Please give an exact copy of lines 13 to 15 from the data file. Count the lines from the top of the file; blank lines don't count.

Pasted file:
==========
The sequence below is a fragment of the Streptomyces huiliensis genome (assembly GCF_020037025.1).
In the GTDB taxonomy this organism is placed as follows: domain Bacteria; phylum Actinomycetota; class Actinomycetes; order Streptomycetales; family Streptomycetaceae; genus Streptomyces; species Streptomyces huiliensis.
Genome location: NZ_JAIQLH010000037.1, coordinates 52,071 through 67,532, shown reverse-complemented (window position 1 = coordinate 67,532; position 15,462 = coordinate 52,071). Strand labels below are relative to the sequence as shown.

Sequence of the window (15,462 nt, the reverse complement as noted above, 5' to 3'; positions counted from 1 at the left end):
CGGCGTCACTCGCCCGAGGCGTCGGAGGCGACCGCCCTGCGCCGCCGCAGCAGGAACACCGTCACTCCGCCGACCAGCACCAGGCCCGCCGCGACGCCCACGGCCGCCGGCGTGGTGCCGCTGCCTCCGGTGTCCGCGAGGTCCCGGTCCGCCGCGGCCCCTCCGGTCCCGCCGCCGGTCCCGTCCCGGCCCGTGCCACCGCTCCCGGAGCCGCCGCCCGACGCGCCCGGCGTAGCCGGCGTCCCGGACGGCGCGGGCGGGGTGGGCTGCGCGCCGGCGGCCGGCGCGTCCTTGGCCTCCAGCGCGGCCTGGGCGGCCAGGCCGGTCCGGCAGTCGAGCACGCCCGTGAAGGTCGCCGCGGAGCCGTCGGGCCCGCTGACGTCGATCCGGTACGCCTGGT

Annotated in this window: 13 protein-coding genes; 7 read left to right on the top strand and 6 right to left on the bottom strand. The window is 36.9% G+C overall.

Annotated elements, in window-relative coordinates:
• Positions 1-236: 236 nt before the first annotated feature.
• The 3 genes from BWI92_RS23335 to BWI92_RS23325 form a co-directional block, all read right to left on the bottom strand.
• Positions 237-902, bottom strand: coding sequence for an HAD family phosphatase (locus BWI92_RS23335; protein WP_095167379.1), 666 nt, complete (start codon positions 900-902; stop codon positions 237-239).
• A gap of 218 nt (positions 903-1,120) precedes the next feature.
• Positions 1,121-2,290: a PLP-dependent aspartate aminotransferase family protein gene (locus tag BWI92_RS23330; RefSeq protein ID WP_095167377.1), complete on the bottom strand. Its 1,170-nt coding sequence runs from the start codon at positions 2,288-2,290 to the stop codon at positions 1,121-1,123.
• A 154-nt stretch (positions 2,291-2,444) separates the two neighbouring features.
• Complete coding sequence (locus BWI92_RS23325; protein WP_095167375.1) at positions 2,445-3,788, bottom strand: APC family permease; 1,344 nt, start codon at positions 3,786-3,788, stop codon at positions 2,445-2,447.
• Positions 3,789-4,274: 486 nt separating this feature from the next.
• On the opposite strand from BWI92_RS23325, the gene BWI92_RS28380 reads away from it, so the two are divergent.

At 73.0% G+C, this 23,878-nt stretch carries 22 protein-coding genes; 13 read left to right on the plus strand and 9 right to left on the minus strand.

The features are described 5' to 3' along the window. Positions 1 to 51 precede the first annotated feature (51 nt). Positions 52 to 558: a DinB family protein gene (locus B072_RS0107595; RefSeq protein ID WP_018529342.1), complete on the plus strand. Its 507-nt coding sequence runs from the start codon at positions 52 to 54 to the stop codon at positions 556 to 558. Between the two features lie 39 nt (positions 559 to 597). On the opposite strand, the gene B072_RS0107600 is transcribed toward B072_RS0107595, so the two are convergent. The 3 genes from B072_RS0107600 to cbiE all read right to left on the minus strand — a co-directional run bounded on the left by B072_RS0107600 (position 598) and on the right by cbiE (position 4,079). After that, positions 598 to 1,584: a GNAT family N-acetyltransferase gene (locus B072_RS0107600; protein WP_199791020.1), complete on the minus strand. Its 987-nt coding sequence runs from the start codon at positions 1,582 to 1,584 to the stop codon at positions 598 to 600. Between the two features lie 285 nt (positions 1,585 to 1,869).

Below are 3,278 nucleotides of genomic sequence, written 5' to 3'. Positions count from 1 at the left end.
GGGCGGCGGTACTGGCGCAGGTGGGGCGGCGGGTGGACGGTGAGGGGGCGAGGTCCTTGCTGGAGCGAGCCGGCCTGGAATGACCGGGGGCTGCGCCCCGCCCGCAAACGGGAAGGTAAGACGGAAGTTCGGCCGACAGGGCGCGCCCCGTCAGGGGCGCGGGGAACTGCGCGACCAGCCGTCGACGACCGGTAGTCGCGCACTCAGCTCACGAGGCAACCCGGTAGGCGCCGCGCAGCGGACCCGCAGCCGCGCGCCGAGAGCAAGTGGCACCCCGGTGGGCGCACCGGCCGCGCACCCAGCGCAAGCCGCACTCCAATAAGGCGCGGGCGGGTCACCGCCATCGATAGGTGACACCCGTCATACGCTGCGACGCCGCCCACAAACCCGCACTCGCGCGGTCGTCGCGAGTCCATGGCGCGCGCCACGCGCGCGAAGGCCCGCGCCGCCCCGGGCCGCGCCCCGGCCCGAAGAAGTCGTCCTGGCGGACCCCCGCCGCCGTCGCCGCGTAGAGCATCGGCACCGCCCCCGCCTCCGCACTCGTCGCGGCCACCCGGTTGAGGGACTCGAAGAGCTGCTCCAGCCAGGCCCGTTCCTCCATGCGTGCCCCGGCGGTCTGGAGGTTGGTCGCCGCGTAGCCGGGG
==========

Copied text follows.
• A 154-nt stretch (positions 2,291-2,444) separates the two neighbouring features.
• Complete coding sequence (locus BWI92_RS23325; protein WP_095167375.1) at positions 2,445-3,788, bottom strand: APC family permease; 1,344 nt, start codon at positions 3,786-3,788, stop codon at positions 2,445-2,447.
• Positions 3,789-4,274: 486 nt separating this feature from the next.